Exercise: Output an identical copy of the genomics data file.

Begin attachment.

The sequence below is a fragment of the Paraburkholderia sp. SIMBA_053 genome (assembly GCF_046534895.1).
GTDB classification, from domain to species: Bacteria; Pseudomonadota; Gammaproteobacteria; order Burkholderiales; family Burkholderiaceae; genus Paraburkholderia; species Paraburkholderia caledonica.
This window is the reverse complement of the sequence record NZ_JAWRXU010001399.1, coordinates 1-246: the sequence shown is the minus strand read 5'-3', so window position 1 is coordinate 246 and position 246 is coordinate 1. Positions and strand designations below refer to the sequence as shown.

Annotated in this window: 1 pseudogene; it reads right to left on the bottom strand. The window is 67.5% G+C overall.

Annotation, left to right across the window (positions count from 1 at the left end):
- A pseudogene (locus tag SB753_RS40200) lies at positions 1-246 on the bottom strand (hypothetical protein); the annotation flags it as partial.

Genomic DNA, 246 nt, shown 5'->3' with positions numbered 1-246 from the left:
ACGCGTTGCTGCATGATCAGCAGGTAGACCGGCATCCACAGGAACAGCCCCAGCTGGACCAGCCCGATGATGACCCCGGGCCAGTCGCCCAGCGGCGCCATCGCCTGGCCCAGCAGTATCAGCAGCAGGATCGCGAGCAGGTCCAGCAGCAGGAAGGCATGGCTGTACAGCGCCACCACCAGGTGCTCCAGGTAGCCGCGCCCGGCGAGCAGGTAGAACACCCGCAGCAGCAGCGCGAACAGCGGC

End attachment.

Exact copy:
The sequence below is a fragment of the Paraburkholderia sp. SIMBA_053 genome (assembly GCF_046534895.1).
GTDB classification, from domain to species: Bacteria; Pseudomonadota; Gammaproteobacteria; order Burkholderiales; family Burkholderiaceae; genus Paraburkholderia; species Paraburkholderia caledonica.
This window is the reverse complement of the sequence record NZ_JAWRXU010001399.1, coordinates 1-246: the sequence shown is the minus strand read 5'-3', so window position 1 is coordinate 246 and position 246 is coordinate 1. Positions and strand designations below refer to the sequence as shown.

Annotated in this window: 1 pseudogene; it reads right to left on the bottom strand. The window is 67.5% G+C overall.

Annotation, left to right across the window (positions count from 1 at the left end):
- A pseudogene (locus tag SB753_RS40200) lies at positions 1-246 on the bottom strand (hypothetical protein); the annotation flags it as partial.

Genomic DNA, 246 nt, shown 5'->3' with positions numbered 1-246 from the left:
ACGCGTTGCTGCATGATCAGCAGGTAGACCGGCATCCACAGGAACAGCCCCAGCTGGACCAGCCCGATGATGACCCCGGGCCAGTCGCCCAGCGGCGCCATCGCCTGGCCCAGCAGTATCAGCAGCAGGATCGCGAGCAGGTCCAGCAGCAGGAAGGCATGGCTGTACAGCGCCACCACCAGGTGCTCCAGGTAGCCGCGCCCGGCGAGCAGGTAGAACACCCGCAGCAGCAGCGCGAACAGCGGC